Along the same lines of focusing on “the essential” things we value, I’ve been thinking and praying a lot about what’s important in life recently. One of the biggest complaints in modern life is how busy and hectic our days have become. We seemingly get caught up in the tidal wave of activities, events, and to do lists, without stopping to ask ourselves whether we have to do any of it.
As I’m nearing my late thirties (when did that happen?!), I’ve come to realize that, in terms of possible activities, the decisions are typically not between something good and something bad. Instead, we have to choose between two positive and valuable activities. That’s when it becomes a challenge to simplify, because the things we may have to cut out are worthwhile, in and of themselves.
For example, as a family with two working parents, our weekend hours are precious and few. Going to the Divine Service on Sunday morning is our highest priority and we have adopted special routines around the morning, including Dennis and my coffee weekly coffee date while the kids are in Sunday school. I look forward to it all week! During the fall, football is high on our priority list too, especially when the Dolphins are playing so well!
As our kids are getting into sports and activities, in addition to me coveting my early morning long run, Saturdays now include soccer games in the fall and soon Tee-ball in the spring. Which will be fun mother/son bonding since I’m co-coaching Teo’s Tee-ball team! But, before you know it, the weekend is full of planned activities that we find valuable.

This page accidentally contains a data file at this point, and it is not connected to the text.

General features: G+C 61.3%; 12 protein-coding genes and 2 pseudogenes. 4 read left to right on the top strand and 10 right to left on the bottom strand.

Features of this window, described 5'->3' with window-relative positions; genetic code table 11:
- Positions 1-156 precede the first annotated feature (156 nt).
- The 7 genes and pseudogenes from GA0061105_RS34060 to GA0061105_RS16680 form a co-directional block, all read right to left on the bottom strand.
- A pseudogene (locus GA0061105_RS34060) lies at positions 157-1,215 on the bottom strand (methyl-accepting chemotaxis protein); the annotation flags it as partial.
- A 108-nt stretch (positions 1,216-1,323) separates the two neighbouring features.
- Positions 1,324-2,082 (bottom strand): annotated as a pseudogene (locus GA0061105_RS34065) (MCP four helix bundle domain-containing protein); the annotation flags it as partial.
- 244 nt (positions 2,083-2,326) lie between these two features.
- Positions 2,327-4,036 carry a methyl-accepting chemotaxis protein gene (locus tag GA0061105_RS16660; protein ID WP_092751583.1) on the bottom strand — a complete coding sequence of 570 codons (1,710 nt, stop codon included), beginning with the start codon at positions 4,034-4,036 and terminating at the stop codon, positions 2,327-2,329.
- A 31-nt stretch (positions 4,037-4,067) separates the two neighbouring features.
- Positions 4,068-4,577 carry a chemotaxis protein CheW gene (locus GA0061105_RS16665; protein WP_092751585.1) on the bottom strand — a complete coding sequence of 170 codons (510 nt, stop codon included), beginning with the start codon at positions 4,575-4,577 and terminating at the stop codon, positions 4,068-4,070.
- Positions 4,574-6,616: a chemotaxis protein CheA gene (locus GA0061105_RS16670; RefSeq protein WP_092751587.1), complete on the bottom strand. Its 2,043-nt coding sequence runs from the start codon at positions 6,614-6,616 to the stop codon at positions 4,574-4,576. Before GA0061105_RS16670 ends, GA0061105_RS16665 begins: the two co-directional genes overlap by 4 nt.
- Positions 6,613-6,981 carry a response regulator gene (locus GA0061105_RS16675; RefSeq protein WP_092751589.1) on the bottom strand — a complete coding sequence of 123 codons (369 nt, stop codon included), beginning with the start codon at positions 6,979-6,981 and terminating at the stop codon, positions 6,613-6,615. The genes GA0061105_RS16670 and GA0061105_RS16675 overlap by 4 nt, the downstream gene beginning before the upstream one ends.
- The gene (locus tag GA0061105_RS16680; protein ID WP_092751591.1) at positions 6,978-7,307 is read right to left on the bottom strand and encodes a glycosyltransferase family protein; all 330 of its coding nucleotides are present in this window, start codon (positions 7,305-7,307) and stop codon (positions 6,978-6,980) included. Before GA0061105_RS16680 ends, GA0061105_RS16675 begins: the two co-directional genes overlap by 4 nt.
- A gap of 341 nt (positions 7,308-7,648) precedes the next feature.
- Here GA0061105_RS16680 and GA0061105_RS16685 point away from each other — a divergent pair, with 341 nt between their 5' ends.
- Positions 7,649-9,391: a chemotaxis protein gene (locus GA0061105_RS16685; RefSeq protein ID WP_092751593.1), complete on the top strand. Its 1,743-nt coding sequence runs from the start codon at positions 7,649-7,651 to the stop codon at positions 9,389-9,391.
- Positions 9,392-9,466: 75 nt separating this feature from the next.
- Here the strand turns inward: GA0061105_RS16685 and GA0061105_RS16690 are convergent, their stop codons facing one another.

There are dozens of other potential activities that could fill our time and many of them are good – reading a book, playing with the kids at the park, socializing, preparing meals for people, teaching the kids to swim, spending time with my husband, catching up with extended family, exercising, cleaning the house, etc. But, when it comes time to decide how to spend a weekend afternoon, we need to consider how relatively valuable each of these activities are to us. The hours are limited and prioritization is necessary if we want to look back and feel that we lived with integrity – that is our values were aligned with our actions.
Now that I think about this, it’s really being intentional about how we spend our time, right? Rather than going through the motions and opting to do whatever comes our way, without taking the time to actually choose.
Just today, I realized that I’d already fallen behind on my “Through the Bible in a Year” reading! It’s only the fourth day of the year! I started to tell myself that I didn’t have time to read four chapters of the Bible each day. The “I’m too busy for this” mantra only lasted a second before I realized that I’d just spent 10 minutes scrolling through Facebook. When I compare spending time looking at social media (when, let’s be honest, at least half of the items I scroll by add no redeeming value to my life) to reading the Word of God, it’s pretty clear what’s more valuable.
So, going into the New Year, I’m praying that God helps me to mindfully prioritize activities that focus on Him and the people that I value most. Because, in the end, connections to my loved ones and God the Father, Son, and Holy Spirit is what’s most important to me.